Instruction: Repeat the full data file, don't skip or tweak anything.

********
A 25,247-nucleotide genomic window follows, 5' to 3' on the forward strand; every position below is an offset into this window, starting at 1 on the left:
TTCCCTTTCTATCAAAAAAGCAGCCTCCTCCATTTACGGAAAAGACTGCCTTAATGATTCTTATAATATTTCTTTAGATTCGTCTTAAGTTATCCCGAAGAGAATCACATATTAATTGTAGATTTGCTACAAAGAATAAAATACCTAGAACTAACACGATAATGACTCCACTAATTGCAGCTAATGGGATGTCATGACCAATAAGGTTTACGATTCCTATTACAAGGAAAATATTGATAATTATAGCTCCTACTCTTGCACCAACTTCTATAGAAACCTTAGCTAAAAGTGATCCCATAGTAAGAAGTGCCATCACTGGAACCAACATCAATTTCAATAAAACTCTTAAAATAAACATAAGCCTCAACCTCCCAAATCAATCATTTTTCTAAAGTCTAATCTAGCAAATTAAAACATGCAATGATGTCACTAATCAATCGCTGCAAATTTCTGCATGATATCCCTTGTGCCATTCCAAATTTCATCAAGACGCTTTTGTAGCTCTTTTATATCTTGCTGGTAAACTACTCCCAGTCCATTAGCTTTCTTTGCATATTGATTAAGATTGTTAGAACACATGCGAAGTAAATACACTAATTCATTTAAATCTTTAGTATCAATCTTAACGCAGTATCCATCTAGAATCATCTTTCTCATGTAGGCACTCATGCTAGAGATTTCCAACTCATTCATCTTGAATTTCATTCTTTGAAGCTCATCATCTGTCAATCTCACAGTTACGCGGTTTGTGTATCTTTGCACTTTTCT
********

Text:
A 25,247-nucleotide genomic window follows, 5' to 3' on the forward strand; every position below is an offset into this window, starting at 1 on the left:
TTCCCTTTCTATCAAAAAAGCAGCCTCCTCCATTTACGGAAAAGACTGCCTTAATGATTCTTATAATATTTCTTTAGATTCGTCTTAAGTTATCCCGAAGAGAATCACATATTAATTGTAGATTTGCTACAAAGAATAAAATACCTAGAACTAACACGATAATGACTCCACTAATTGCAGCTAATGGGATGTCATGACCAATAAGGTTTACGATTCCTATTACAAGGAAAATATTGATAATTATAGCTCCTACTCTTGCACCAACTTCTATAGAAACCTTAGCTAAAAGTGATCCCATAGTAAGAAGTGCCATCACTGGAACCAACATCAATTTCAATAAAACTCTTAAAATAAACATAAGCCTCAACCTCCCAAATCAATCATTTTTCTAAAGTCTAATCTAGCAAATTAAAACATGCAATGATGTCACTAATCAATCGCTGCAAATTTCTGCATGATATCCCTTGTGCCATTCCAAATTTCATCAAGACGCTTTTGTAGCTCTTTTATATCTTGCTGGTAAACTACTCCCAGTCCATTAGCTTTCTTTGCATATTGATTAAGATTGTTAGAACACATGCGAAGTAAATACACTAATTCATTTAAATCTTTAGTATCAATCTTAACGCAGTATCCATCTAGAATCATCTTTCTCATGTAGGCACTCATGCTAGAGATTTCCAACTCATTCATCTTGAATTTCATTCTTTGAAGCTCATCATCTGTCAATCTCACAGTTACGCGGTTTGTGTATCTTTGCACTTTTCT